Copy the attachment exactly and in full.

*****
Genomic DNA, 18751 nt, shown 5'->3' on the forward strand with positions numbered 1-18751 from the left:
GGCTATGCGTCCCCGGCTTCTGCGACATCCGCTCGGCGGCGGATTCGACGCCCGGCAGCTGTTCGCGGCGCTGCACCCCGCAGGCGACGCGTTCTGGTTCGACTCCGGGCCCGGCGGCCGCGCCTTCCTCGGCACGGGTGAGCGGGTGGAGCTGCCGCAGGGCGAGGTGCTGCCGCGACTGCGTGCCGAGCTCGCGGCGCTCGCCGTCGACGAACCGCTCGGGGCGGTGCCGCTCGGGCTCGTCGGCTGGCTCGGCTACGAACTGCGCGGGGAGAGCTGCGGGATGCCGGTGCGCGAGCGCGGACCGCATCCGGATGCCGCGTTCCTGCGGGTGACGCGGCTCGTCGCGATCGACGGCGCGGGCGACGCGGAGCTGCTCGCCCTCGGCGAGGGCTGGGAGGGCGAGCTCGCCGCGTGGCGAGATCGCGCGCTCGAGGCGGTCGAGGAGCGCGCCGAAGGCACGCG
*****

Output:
Genomic DNA, 18751 nt, shown 5'->3' on the forward strand with positions numbered 1-18751 from the left:
GGCTATGCGTCCCCGGCTTCTGCGACATCCGCTCGGCGGCGGATTCGACGCCCGGCAGCTGTTCGCGGCGCTGCACCCCGCAGGCGACGCGTTCTGGTTCGACTCCGGGCCCGGCGGCCGCGCCTTCCTCGGCACGGGTGAGCGGGTGGAGCTGCCGCAGGGCGAGGTGCTGCCGCGACTGCGTGCCGAGCTCGCGGCGCTCGCCGTCGACGAACCGCTCGGGGCGGTGCCGCTCGGGCTCGTCGGCTGGCTCGGCTACGAACTGCGCGGGGAGAGCTGCGGGATGCCGGTGCGCGAGCGCGGACCGCATCCGGATGCCGCGTTCCTGCGGGTGACGCGGCTCGTCGCGATCGACGGCGCGGGCGACGCGGAGCTGCTCGCCCTCGGCGAGGGCTGGGAGGGCGAGCTCGCCGCGTGGCGAGATCGCGCGCTCGAGGCGGTCGAGGAGCGCGCCGAAGGCACGCG